CMW 2015: Sunday

Johnny Active (Media Photo)

By Ayla Shiblaq

This night would mark the first CMW showcase I would attend — for Esquire Fresh — and thankfully, the first that I didn’t actually have an issue getting into with my wristband. (Miracles happen, people.) Located in the Parts & Labour basement, reminiscent of the Smiling Buddha’s grimy charm, I was immediately taken aback by how reverberant the space was. Yes, it is technically an empty basement, and yes, it’s not exactly Massey Hall, but the way sound travels in this venue would distort any performance.

Look, I’m really sensitive… to sound (I also have a lot of feelings, which is besides the point). That should technically serve as an asset to the act of music appreciation, but on this particular night, that was not the case. Let’s just say, anyone having a conversation in the space could be heard, and the conversations held throughout the night bled into the sound of the performance, making it extremely difficult to enjoy what was going on.

Although the venue did not serve as a positive accessory to the musicians, the performances were actually quite good. I missed the first two acts (Haviah Mighty and Blackboltt) and the headliners, which was unfortunate and entirely due to my lack of time management skills in actually locating a food vendor — my body eventually gave out. The first act I did see was King Visionary, an experimental hip-hop artist out of Detroit. His versatility in sound was truly captivating and nothing was really lacking, whether it be his singing, his flow, his lyrics, or his production. Although I took personal preference to his flow over his singing, his vocals and production worked incredibly well. (I definitely had moments when I turned to my friends and said, “Damn, that production.”) Although the venue wasn’t particularly full and people carried on with conversations throughout the performance, King Visionary was effective in keeping me interested and creating some converts. It is especially hard in hip-hop to add a performance element to truly captivate new audiences, and King Visionary really has something great going with his interactive performance philosophy and his sonic versatility. I’m keeping my eye out, and you should too.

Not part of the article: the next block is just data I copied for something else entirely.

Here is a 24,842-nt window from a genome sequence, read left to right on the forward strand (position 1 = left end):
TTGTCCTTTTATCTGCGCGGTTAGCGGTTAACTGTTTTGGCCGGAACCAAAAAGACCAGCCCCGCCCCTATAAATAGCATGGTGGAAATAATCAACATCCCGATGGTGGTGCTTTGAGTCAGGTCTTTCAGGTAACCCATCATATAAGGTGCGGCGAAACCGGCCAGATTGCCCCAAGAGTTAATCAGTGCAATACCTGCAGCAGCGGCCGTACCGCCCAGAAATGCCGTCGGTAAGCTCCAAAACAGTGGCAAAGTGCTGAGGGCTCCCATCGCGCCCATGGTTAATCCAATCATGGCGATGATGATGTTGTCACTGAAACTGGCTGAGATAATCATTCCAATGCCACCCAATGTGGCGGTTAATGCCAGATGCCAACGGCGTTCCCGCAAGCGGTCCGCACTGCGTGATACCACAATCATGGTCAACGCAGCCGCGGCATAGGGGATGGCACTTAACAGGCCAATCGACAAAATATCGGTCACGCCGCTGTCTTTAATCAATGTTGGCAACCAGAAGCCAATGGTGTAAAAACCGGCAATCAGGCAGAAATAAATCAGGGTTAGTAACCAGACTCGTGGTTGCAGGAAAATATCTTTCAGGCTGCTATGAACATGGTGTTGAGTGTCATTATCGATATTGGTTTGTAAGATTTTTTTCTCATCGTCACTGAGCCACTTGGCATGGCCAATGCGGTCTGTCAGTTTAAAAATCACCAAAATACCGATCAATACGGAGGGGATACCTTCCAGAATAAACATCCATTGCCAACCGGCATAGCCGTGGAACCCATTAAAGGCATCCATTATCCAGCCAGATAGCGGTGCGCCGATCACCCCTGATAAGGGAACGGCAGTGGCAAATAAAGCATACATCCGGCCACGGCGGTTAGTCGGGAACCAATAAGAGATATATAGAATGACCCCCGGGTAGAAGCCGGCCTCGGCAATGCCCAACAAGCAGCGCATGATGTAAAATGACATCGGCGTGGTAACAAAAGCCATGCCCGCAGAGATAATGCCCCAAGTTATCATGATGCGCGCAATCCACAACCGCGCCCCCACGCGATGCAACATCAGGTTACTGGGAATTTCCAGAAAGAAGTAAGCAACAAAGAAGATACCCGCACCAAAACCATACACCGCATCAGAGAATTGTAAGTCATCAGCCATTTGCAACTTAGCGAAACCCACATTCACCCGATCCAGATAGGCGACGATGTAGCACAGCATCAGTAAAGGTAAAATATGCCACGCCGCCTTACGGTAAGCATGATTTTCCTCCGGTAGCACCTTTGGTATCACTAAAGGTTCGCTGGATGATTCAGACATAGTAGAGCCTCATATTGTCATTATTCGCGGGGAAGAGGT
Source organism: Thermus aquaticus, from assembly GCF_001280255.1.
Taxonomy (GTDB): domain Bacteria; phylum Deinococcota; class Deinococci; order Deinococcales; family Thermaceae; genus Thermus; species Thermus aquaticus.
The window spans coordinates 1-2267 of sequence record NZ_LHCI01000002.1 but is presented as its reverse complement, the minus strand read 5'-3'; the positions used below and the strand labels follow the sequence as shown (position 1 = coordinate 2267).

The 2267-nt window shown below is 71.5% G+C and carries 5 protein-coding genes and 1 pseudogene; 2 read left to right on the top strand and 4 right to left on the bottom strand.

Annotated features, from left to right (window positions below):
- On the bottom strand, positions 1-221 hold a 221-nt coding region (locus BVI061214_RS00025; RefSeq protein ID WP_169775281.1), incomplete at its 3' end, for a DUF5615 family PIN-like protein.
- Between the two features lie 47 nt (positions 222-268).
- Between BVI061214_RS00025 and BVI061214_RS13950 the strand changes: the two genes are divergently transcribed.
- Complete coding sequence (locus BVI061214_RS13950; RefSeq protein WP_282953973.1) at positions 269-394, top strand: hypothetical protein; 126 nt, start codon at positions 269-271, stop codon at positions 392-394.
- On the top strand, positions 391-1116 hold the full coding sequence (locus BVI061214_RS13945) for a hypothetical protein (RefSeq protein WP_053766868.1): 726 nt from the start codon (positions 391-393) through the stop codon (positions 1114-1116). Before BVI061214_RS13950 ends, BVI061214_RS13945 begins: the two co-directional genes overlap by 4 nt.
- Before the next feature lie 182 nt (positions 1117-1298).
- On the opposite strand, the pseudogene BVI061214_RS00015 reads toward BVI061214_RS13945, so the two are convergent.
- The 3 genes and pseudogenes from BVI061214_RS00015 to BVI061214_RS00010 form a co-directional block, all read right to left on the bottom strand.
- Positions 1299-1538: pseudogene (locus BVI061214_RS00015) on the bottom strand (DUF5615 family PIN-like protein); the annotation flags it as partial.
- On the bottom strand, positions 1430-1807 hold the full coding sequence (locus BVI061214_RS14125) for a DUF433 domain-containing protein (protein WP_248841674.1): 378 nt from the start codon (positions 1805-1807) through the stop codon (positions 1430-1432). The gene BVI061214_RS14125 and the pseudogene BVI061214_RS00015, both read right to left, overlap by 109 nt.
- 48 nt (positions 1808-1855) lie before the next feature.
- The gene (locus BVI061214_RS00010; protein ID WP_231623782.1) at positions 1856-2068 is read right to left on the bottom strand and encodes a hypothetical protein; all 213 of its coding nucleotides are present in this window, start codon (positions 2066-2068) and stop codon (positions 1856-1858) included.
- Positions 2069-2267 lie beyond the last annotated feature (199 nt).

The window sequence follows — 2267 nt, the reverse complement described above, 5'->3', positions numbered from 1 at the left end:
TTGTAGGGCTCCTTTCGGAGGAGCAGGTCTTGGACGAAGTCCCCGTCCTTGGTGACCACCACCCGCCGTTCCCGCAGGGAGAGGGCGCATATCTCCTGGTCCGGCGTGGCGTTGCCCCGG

Next was Johnny Active, a local rapper with an impressive Toronto following. I felt as though his production was kind of lacking, with disjointed transitions into different samples, but all in all I felt as though his music truly catered to relevancy through his sampling of Top 40 favourites. His flow was smooth and so were his tactics for boosting audience participation. Note to self: people really enjoy free t-shirts.

All in all, with this being my first strictly CMW show, I can’t say I was impressed by how everything was organized. I find the best parts of festivals are showcases and opening acts, as many up and comers are discovered this way, but the festival’s organization shows a clear disregard for this. Putting a showcase in an out-of-the-way venue (in addition, on a Sunday when nearly every nearby food vendor is closed), and one that is not particularly suited for the music itself, is not only making it more difficult for new artists to interact with the audience, it’s also making concertgoers who want to discover new music miss out on some talented acts. I’m hoping that my next experience will prove that this showcase is an exception. Until then, check out the acts on various social media (Soundcloud, Twitter, etc.) and I promise you will not be disappointed.

Featured image: Johnny Active (media photo).

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